Florida State's defense is going to have a very different look to it in 2013. Gone is defensive coordinator Mark Stoops, who took the Kentucky head coach position. Enter Jeremy Pruitt, a first-time defensive coordinator. His previous position was Alabama's secondary coach under Nick Saban.
Florida State's defense was already going to be a lot more aggressive in 2013 than 2012 (see linebacker Telvin Smith explain that in the video at right), even if Mark Stoops had stayed, because of the losses at defensive end, and the need to amp up the amount of blitzing needed to get to the quarterback. But under Pruitt, it will be even more so.
And while Florida State fans will be looking at linebackers, corners and safeties flying off the edge and through the middle to get to the quarterback, they might want to stop and look at the defensive backs who aren't bitzing.
They'll see that Florida State's corners are going to be very aggressive before the snap, and indeed after. They'll show press coverage quite often, and either stick with it and press, or back off to play zone -- a technique known as "press bail."
If they look closer, they'll see a lot less backpedaling, and a lot more shuffling.
It's a technique Jeremy Pruitt has brought with him to Florida State. A technique learned from Nick Saban.
First, know that a lot of teams shuffle, and that this is not just a Nick Saban thing. LSU shuffles. South Carolina shuffles. Florida shuffles at times.
And there's a reason for it. Coaches who teach the shuffle (and in the very niche community that is defensive back coaching, there is much debate about this) believe that it enables the cornerback to be in a better position, with better balance, and to more quickly break on the football.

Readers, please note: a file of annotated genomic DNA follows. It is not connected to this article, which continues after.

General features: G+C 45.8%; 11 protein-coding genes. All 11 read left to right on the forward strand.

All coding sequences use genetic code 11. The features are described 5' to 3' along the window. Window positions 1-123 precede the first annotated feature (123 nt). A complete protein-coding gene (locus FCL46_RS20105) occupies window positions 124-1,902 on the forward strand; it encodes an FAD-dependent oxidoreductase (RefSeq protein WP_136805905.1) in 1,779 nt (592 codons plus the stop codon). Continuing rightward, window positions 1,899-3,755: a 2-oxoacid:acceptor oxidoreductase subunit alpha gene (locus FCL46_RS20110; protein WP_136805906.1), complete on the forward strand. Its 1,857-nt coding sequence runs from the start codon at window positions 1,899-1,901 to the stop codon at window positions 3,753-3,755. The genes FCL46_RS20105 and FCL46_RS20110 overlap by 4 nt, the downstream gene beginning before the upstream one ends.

The best explanation of this is from the man himself, in a clinic video from the early 1990s. The video owner won't permit embedding, so you'll have to visit his page. Watch from 06:32 to 09:50 for the explanation. Do it.
Done? Welcome back.
Here are some thoughts from a defensive coach on the benefits of using the shuffle.
Though playing true Cover 3, we 3 step shuffle into 3 step (short) game (under 12 yards).
Corner reads QB into the shuffle while periphing #1 to #2 receiver.
The 3-step shuffle puts the corner at a depth of 10 yards, which would be on top of any short game stick into their route, which helps the corners remain in phase with receivers and any vertical threats. As a general rule, we don't jump short throws, as they belong to the underneath defenders, however, being able to anticipate routes and throws allows the put him in a position to make the interception and reduce unnecessary RAC.
If QB continues on drop (into 5-7 step), the corner is already in perfect position to turn and run (ala baseball turn), anticipating the deeper route (+12 yards).
If #1 goes vertical, he will simply baseball turn (bail) into the vertical stem, staying over the top of #1. This transition is the most important reason to use the shuffle as there is no wasted movement in going from square with a receiver to a 180 degree bail.
Brophy further discusses the concept here:
When a receiver stems outside, the zone defender can turn his butt outside because he ends up in a half-turn with his eyes in a position to see the receiver and quarterback. When you turn your hips/butt inside (away from the ball), you no longer are looking at the ball. To adjust to this, Saban has his defensive backs shuffle / slide inside with a heel-to-toe 'waltz'. The only thing that can hurt the defender now, is when the recevier disappears while he's in a half-turn (drop out / bench route). The defender cannot turn back in and chase (from a backpedal, plant, and drive) - this would take too long and he would lose the receiver. The defender should 'roll' into the receiver (open to the sideline).